Key achievements in the 4th quarter include:

  • Increase in the finalisation of grievances and complaints
  • Ability to maintain the vacancy rate below 10%
  • Establishment of the Data Warehouse
  • Establishment of an On-line Grievance and Complaints Management System
  • Migration and in-house management of the National Anti-Corruption Hotline
  • Inspections in all provinces on the availability of Learner and Teacher Support Material
  • Various research reports were completed:
  • Report on the assessment of the verification of qualifications of SMS members in the Eastern Cape Province
  • Report on the assessment of Emergency Medical Services in Mpumalanga
  • Report on the investigation into the management of the Department of Health: Western Cape: Policy on Incapacity Leave and Ill-health Retirement application process

The PSC spent 99.91% out of the final budget of R229.2 million, thereby leaving surplus funds of R194 000. The surplus funds will be surrendered back to the National Revenue Fund.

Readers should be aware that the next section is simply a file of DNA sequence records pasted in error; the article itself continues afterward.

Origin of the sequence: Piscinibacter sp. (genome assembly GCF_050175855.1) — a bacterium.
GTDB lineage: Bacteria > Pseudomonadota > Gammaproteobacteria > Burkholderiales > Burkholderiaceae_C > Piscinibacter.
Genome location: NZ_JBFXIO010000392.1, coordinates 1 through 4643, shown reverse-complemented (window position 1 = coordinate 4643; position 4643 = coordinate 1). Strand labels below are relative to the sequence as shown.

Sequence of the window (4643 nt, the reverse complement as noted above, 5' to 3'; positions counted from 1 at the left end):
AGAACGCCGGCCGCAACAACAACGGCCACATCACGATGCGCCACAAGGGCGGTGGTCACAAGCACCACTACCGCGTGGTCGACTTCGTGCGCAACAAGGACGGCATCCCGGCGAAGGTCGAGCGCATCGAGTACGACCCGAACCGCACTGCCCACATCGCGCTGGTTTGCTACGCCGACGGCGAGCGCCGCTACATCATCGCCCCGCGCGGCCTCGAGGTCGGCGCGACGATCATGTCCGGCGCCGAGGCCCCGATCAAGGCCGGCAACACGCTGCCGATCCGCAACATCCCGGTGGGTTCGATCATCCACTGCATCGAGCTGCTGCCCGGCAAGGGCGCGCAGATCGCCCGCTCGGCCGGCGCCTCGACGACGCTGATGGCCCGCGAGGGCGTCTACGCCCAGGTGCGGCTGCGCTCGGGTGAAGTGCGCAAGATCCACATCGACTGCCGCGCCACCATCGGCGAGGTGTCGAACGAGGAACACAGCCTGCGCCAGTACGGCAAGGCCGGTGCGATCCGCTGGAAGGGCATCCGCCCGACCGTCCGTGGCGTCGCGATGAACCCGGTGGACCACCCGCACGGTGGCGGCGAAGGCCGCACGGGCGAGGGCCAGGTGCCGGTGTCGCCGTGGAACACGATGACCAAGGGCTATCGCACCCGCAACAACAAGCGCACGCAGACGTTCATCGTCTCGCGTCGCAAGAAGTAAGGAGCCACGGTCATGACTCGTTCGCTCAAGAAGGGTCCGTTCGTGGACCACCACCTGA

A breakdown was given on the performance of each programme.

Under Programme 1: Administration, two of the highlights include:

  • Payment exception reports submitted to NT on a monthly basis. Out of 5235 payments processed, 14 (0.3%) was processed later than 30 days.

Appropriate action was taken against managers who failed to deal with invoices within the stipulated timeframe

  • The OPSC had 19 vacancies as at 31 March 2017 (Vacancy rate: 6.8%)

Under Programme 2: Leadership and Management Practice, two of the highlights include:

  • As at 31 March 2017, from the 709 grievances registered on the PSC’s database, 615 (87%) were concluded
  • -55 of the 615 concluded cases were for members of the Senior Management Service, of which 51 (93%) were concluded within 45 working days of receipt of relevant information

Under Programme 3: Monitoring and Evaluation, two of the highlights include: